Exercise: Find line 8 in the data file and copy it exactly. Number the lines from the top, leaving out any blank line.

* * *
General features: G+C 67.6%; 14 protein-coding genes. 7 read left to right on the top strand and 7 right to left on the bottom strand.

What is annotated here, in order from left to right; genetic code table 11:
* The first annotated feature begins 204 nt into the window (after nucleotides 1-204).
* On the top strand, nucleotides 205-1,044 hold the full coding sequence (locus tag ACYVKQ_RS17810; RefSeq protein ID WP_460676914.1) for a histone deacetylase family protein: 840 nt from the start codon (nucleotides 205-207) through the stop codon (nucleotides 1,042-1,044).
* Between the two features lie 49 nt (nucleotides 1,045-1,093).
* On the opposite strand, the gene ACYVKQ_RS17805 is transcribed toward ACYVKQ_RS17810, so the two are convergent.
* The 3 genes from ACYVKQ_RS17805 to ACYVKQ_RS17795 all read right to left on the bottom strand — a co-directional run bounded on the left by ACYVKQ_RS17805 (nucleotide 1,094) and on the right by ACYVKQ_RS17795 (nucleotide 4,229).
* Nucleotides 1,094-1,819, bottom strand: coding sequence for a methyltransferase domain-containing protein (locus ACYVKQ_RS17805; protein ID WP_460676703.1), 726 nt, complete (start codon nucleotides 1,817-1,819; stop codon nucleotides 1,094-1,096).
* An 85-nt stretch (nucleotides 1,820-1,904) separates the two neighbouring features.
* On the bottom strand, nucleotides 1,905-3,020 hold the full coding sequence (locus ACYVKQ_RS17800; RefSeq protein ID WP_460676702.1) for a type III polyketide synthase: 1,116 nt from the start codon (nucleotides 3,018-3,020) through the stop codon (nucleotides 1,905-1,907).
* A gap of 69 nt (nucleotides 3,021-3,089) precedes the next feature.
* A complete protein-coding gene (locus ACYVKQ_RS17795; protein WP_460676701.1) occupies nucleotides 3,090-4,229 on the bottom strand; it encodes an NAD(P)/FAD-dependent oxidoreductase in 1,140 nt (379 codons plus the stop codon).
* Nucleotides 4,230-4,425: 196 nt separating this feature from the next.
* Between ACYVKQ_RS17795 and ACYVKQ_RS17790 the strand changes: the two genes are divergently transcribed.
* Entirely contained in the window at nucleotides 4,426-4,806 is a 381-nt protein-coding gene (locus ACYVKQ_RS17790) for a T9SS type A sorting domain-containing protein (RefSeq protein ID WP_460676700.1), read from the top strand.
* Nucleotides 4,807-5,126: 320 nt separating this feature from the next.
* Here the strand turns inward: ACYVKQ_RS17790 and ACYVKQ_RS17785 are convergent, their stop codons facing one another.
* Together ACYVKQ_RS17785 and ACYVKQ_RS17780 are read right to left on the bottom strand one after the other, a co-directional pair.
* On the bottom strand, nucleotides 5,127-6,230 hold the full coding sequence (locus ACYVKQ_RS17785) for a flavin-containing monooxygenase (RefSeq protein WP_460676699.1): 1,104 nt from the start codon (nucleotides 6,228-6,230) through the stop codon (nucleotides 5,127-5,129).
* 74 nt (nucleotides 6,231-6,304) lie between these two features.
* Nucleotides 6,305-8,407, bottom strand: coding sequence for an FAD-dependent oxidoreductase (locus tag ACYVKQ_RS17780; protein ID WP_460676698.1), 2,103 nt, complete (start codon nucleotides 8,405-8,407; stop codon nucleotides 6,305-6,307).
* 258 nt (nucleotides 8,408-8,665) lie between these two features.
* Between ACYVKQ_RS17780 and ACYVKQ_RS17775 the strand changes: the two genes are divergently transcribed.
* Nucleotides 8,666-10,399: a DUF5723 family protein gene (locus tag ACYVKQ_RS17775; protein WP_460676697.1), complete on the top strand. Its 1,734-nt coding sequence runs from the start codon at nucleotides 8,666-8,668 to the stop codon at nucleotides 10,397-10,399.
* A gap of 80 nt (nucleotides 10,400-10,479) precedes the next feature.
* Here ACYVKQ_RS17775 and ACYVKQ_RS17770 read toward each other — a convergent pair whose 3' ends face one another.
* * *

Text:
* Nucleotides 1,094-1,819, bottom strand: coding sequence for a methyltransferase domain-containing protein (locus ACYVKQ_RS17805; protein ID WP_460676703.1), 726 nt, complete (start codon nucleotides 1,817-1,819; stop codon nucleotides 1,094-1,096).